3 Ways to Boost Your Credit Score in 2023

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  • A higher credit score can lead to lower interest rates when you borrow money.
  • There are different ways to raise your credit score, some of which are easier than others.
  • Paying your bills on time and lowering your credit utilization ratio will help your score, as will contacting the credit bureaus to fix errors on your credit report.

All of these could go a long way.

What can a higher credit score do for you in the new year? A lot, actually.

Not only might a higher credit score make it possible to qualify for the best credit card offers out there (you know, the ones with those amazing rewards programs), but it might also make it so you're eligible for the lowest borrowing rates available. And if you're planning to apply for a larger loan, like a mortgage, in 2023, shaving even a tiny bit off of your loan's interest rate could result in a bunch of savings over time.

Now you should know that credit scores range from 300 to 850, and that once your score reaches the 800 mark, you're pretty much set when it comes to borrowing options. In other words, with a credit score of 800 or above, you're in a very strong position to not only qualify for a loan, but to snag a competitive interest rate on it. So there's no need to stress yourself out to raise your score from, say, an 820 to an 840.

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But trying to raise your score from a 750 to an 800 makes sense, as does trying to take a score in the mid- or upper 600s and get it into the 700s range. And here are a few ways to go about that.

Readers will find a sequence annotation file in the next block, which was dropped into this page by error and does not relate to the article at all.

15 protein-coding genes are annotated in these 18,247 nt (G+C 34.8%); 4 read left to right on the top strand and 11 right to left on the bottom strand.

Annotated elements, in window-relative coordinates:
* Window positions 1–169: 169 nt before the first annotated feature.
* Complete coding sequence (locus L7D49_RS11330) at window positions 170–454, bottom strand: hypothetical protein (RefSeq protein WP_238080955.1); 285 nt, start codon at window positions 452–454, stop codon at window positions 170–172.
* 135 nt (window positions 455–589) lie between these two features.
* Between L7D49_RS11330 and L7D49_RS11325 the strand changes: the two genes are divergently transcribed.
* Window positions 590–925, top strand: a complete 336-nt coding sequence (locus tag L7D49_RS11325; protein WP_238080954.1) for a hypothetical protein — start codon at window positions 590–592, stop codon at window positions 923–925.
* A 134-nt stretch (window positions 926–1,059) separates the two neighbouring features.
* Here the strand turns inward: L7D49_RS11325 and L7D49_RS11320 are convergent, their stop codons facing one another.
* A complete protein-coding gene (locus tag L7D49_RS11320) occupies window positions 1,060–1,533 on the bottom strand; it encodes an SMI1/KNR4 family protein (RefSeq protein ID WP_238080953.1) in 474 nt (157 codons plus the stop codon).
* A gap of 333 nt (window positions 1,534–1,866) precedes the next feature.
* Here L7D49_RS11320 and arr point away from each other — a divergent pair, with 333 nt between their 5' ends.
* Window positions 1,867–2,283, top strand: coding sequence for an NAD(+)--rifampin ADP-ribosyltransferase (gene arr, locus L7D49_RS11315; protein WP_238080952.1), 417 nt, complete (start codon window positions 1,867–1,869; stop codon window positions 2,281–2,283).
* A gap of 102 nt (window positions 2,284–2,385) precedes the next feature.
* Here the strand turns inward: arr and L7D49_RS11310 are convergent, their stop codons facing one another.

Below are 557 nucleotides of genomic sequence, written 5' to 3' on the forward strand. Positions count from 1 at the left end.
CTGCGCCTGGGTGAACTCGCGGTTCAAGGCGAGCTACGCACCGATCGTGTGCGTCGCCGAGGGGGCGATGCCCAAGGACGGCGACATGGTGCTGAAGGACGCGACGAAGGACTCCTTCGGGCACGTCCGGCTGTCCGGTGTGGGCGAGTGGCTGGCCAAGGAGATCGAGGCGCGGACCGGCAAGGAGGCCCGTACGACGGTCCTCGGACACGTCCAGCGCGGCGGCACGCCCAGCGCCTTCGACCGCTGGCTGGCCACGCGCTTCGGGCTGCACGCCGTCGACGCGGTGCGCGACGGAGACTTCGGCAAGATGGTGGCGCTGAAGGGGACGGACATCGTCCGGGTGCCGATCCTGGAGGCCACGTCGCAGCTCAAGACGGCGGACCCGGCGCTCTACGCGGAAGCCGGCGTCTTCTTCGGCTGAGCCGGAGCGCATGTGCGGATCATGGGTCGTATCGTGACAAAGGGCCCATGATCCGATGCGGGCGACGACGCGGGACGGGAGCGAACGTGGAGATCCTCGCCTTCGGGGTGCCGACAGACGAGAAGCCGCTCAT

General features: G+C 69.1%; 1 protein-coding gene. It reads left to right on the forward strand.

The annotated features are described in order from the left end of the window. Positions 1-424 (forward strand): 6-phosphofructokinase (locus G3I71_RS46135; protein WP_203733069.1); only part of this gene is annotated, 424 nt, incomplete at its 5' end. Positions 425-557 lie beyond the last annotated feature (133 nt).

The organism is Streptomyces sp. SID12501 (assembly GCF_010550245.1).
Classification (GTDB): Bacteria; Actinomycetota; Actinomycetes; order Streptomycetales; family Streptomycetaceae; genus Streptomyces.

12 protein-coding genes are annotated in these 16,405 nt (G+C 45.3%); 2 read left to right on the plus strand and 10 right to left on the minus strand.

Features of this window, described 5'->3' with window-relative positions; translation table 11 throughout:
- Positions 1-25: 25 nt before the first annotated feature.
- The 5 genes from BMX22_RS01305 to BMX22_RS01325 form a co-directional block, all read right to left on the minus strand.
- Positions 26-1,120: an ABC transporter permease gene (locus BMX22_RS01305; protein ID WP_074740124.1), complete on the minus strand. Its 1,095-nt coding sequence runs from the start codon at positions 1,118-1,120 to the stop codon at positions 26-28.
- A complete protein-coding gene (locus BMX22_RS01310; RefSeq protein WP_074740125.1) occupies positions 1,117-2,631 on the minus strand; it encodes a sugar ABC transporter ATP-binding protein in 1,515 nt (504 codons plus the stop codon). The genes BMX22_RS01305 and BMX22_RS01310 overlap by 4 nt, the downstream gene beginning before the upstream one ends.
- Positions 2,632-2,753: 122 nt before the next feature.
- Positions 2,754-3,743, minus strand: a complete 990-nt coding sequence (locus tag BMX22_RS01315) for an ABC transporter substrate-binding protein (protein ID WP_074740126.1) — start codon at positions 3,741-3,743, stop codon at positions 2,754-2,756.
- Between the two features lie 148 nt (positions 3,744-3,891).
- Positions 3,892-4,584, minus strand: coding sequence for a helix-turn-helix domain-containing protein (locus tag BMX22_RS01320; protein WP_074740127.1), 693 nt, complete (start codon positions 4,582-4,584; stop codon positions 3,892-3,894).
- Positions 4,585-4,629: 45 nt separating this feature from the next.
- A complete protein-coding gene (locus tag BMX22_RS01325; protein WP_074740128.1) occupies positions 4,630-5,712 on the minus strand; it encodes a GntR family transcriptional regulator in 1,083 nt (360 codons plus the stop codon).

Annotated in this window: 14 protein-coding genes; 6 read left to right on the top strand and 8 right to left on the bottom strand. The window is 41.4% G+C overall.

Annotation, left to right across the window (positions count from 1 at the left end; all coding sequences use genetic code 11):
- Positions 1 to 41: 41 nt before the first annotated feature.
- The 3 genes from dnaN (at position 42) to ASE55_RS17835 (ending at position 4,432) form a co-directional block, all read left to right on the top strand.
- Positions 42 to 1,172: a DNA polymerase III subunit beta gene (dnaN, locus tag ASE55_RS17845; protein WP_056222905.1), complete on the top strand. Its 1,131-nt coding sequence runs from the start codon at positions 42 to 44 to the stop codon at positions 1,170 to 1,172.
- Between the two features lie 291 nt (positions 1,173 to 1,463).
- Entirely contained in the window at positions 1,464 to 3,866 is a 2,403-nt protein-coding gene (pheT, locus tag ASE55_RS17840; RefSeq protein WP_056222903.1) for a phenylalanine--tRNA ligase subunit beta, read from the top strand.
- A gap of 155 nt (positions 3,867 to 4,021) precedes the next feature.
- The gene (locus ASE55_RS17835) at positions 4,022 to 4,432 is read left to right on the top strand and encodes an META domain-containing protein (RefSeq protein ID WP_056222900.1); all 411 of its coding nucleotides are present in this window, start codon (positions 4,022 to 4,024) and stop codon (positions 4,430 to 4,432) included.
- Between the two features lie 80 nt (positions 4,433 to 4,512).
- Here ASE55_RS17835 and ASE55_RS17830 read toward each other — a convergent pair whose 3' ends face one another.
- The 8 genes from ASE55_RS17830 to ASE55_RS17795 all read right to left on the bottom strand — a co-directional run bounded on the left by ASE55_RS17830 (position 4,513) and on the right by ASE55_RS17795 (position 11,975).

1. Pay all bills on time

Your payment history carries more weight than any other individual factor when calculating your credit score. So if you're able to pay every bill you receive in 2023 on time, you might see your credit score improve in the course of the year.

2. Lower your credit utilization ratio

If you have no idea what a credit utilization ratio is, you're probably not alone. And it's not a super complicated concept. It's basically a measure of how much of your available credit you're using at once. If you have a total spending limit of $10,000 across your different credit cards, and you're carrying a $4,000 balance all-in, that puts your utilization at 40%.

A credit utilization ratio above 30%, however, can bring down your credit score. So to lower that ratio, you have a couple of options.

First, you could pay off some existing credit card debt. But if you don't have the money to do so, you can instead try getting your total credit card limit raised.

The latter may be an easier route to take, but be careful. If you raise your total spending limit but keep charging more expenses against it, you're not going to get ahead. Rather, your goal should be to raise your spending limit but make sure your total balance doesn't grow.

3. Correct errors on your credit report

Your credit report might contain an error you don't know about. And that error could be dragging your credit score down.

If you can't remember the last time you checked your credit report, or if you know for a fact that you've never done so, add that to your list of early 2023 tasks. Credit reports are actually free on a weekly basis in 2023, so if you spot an error and work to get it fixed, you'll have an easy time pulling your credit report to follow up.

A higher credit score could make you a stronger borrowing candidate in 2023. And these moves could be your ticket to a higher score well before the end of the year.

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